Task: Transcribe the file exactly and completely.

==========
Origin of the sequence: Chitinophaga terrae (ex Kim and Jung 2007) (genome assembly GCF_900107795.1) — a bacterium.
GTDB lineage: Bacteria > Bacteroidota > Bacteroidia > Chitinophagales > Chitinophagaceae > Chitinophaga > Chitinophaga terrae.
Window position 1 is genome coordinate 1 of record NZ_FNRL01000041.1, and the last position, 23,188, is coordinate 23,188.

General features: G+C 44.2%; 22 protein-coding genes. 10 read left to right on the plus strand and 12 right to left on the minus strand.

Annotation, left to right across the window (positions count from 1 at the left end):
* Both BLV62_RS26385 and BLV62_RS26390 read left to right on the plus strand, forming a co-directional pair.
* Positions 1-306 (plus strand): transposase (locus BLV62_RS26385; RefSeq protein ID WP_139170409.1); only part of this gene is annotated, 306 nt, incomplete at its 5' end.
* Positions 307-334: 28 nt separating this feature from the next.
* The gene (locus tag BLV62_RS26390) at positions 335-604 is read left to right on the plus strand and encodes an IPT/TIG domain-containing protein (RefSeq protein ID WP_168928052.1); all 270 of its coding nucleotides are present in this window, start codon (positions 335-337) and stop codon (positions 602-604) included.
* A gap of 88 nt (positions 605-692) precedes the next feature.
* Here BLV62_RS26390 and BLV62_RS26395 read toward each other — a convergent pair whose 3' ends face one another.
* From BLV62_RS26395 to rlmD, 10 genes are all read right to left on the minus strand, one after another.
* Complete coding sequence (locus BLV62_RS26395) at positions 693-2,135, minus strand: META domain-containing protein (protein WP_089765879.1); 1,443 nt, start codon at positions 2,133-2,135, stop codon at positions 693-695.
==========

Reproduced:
Origin of the sequence: Chitinophaga terrae (ex Kim and Jung 2007) (genome assembly GCF_900107795.1) — a bacterium.
GTDB lineage: Bacteria > Bacteroidota > Bacteroidia > Chitinophagales > Chitinophagaceae > Chitinophaga > Chitinophaga terrae.
Window position 1 is genome coordinate 1 of record NZ_FNRL01000041.1, and the last position, 23,188, is coordinate 23,188.

General features: G+C 44.2%; 22 protein-coding genes. 10 read left to right on the plus strand and 12 right to left on the minus strand.

Annotation, left to right across the window (positions count from 1 at the left end):
* Both BLV62_RS26385 and BLV62_RS26390 read left to right on the plus strand, forming a co-directional pair.
* Positions 1-306 (plus strand): transposase (locus BLV62_RS26385; RefSeq protein ID WP_139170409.1); only part of this gene is annotated, 306 nt, incomplete at its 5' end.
* Positions 307-334: 28 nt separating this feature from the next.
* The gene (locus tag BLV62_RS26390) at positions 335-604 is read left to right on the plus strand and encodes an IPT/TIG domain-containing protein (RefSeq protein ID WP_168928052.1); all 270 of its coding nucleotides are present in this window, start codon (positions 335-337) and stop codon (positions 602-604) included.
* A gap of 88 nt (positions 605-692) precedes the next feature.
* Here BLV62_RS26390 and BLV62_RS26395 read toward each other — a convergent pair whose 3' ends face one another.
* From BLV62_RS26395 to rlmD, 10 genes are all read right to left on the minus strand, one after another.
* Complete coding sequence (locus BLV62_RS26395) at positions 693-2,135, minus strand: META domain-containing protein (protein WP_089765879.1); 1,443 nt, start codon at positions 2,133-2,135, stop codon at positions 693-695.